"When we have expectations set high like we do, we take one game at a time," Moss said. "But we really see each week what teams are made of. I think we've shown we're up for a second, we're down for a second, we're up, we're down. It's kind of wavy right now."
At least now we know why Belichick went for it on fourth down from his own 28-yard line in the waning minutes at Indianapolis. His beloved former linebacker, Tedy Bruschi, criticized Belichick afterward for not showing enough faith in his defense to punt and force Peyton Manning to go 70 yards or so for the winning touchdown.
Belichick appears justified in the light of the bonfire Brees ignited here.
The game spiraled out of control so badly in the second half that Belichick raised the white flag, almost begging Saints coach Sean Payton to stop scorching his defensive backs. Belichick removed Brady from the game and inserted undrafted rookie Brian Hoyer, a signal to the Saints he'd seen enough carnage for one evening.
Nevada doesn't have as much open real estate as what Brees saw laid out before him.
To Devery Henderson for a 75-yard touchdown. To Marques Colston for 68 yards. To Robert Meachem for a 38-yard touchdown. To Henderson again for 33 yards.
"A lot of it had to do with us beating ourselves. A lot," Patriots nose tackle Vince Wilfork said. "Don't get me wrong. They came out and made plays and capitalized on [mistakes]. But it seemed like at times we couldn't stop them. That's a frustrating feeling.
"A lot of the plays we gave up out there, I could've completed the ball, or I could have ran the ball. Make an offense earn it, and we didn't do that at time. It cost us."
New England's defensive backs still had their eyebrows after the game, but you half expected to see them singed off. They looked like a quintet of Deltha O'Neal impersonators.
"We had several blown coverages defensively," Belichick said. "They took advantage of enormous mistakes on our part that they turned into huge plays. You can't make those kinds of mistakes against a good football team. We made too many of them."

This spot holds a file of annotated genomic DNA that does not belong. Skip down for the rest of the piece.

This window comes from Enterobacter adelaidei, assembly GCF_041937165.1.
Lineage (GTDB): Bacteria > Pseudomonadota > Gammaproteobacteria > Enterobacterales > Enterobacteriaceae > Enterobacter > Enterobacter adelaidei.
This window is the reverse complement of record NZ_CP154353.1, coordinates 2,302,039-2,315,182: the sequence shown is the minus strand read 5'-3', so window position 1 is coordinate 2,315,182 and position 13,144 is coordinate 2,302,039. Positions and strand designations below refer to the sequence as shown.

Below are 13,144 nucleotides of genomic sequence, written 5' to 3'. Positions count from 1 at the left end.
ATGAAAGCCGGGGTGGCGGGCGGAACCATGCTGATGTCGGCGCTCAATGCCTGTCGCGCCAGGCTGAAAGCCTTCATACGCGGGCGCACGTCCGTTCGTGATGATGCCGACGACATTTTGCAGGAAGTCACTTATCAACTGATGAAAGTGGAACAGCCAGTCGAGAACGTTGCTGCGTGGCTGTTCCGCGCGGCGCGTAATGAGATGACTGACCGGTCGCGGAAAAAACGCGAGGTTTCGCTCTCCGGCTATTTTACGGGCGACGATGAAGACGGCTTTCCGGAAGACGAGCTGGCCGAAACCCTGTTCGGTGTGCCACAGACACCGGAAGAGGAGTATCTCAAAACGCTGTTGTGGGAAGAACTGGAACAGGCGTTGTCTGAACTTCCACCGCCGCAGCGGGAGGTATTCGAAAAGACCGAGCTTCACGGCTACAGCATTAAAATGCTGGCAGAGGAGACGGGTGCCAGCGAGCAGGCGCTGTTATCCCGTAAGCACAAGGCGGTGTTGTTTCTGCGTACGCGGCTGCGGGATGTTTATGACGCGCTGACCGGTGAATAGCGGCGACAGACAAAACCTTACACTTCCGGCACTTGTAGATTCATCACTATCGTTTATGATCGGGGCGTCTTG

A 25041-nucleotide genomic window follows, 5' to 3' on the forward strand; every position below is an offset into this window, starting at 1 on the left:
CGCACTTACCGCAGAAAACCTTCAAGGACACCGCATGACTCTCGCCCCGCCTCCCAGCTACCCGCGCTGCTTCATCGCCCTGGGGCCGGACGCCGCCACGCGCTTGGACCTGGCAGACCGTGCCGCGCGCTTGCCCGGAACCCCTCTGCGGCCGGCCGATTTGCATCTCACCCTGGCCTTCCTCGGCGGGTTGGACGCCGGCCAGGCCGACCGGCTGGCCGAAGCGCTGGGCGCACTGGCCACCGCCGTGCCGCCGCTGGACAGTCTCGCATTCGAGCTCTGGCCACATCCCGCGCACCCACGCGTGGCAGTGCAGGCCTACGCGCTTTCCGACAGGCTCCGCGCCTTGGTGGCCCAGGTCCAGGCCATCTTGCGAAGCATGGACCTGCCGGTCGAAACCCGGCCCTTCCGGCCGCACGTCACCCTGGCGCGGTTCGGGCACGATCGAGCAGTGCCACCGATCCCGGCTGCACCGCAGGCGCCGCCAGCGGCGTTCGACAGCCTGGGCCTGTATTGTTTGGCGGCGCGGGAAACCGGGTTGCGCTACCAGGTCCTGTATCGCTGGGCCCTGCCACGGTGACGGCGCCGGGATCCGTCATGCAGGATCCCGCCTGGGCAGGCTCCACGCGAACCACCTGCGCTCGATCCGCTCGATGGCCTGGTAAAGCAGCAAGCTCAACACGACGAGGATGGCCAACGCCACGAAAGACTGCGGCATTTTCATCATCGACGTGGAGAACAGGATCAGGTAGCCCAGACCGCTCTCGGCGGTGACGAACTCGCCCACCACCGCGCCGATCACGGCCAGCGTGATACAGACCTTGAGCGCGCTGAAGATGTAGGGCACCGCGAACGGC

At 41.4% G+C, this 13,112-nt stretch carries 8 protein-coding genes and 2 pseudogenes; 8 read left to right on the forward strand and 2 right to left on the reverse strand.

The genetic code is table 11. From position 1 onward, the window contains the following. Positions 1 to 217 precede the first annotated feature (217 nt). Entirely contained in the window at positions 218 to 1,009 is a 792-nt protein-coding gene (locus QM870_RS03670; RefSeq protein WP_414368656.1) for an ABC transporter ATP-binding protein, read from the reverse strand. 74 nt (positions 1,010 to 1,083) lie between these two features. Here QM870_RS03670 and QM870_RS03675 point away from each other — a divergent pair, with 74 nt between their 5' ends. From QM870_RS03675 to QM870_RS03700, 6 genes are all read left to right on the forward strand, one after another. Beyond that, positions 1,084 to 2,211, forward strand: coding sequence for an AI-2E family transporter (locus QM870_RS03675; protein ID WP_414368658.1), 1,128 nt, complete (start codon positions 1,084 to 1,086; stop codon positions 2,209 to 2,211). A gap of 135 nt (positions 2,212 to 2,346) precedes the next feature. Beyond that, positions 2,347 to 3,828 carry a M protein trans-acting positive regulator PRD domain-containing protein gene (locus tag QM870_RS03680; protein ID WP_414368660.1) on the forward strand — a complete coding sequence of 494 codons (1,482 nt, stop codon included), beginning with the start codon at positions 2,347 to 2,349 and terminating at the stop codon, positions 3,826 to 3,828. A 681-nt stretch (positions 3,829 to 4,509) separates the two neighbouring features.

Brees completed touchdown passes to five teammates. He finished with a 158.3 passer rating, nearly triple Brady's paltry 55.0 rating. Brady didn't have a touchdown. He threw two interceptions. A lot of his passes sailed.
More mystifying is that the Saints fielded a slapdash defensive backfield and Brady came into the game having thrown for 300 yards in five straight games, one shy of the NFL record.
His streak was snapped by a secondary that included Patriots castoff Randall Gay and rookie Malcolm Jenkins at cornerback, and Mike McKenzie, a street free agent two weeks ago, at nickel. Gay didn't play in the second half because of a leg injury.
The Patriots' chances to knock off the Saints seemed to get stronger when the inactive list was announced. On it were usual starting cornerbacks Jabari Greer and Tracy Porter, and dangerous running back Reggie Bush. Pro Bowl left tackle Matt Light and running back Sammy Morris returned from injuries for the Patriots.
"It wasn't nearly as competitive as we all were expecting," Brady said.
Where was Wes Welker? One week after Welker had the best game of his life, he had his worst of the season.
What about Moss? One reception for 9 yards in the first half, three catches for 67 yards all told.
New England's top target was Sam Aiken, mainly a special-teamer. He had seven catches for 90 yards, the best numbers of his career. But when Aiken is making your best plays and has two fewer receptions than Welker and Moss combined, chances are the Patriots will break your heart.
Belichick coached with conviction throughout the game. He kept his offense on the field for two fourth downs on their opening drive. They converted both, including Laurence Maroney's 4-yard touchdown run to put them up 7-3.
Yet, a fourth-down play doomed them. Belichick opted to go for it on fourth-and-4 from the Saints' 10-yard line with 4:12 left in the third quarter. A field goal would have put the Patriots a touchdown and a field goal behind. But Belichick knew his team needed a touchdown to keep pace with Brees.
Brady tried to force a pass to Moss in the left flat. McKenzie, out of football for 11 months before the Saints signed him, broke it up.
"That changed the momentum of the game," Saints safety Darren Sharper said.
The Patriots have a favorable schedule ahead. Just one of their final five opponents owns a winning record, the 6-5 Jacksonville Jaguars.
Next up are the Miami Dolphins in Land Shark Stadium on a short week. If the Dolphins can pull out a victory, they would be one game behind the Patriots in the AFC East standings.
"We'll rally around each other," Wilfork said. "If not, it's going to be over real soon if we don't get it going. But I have faith in these guys that we're going to get it together."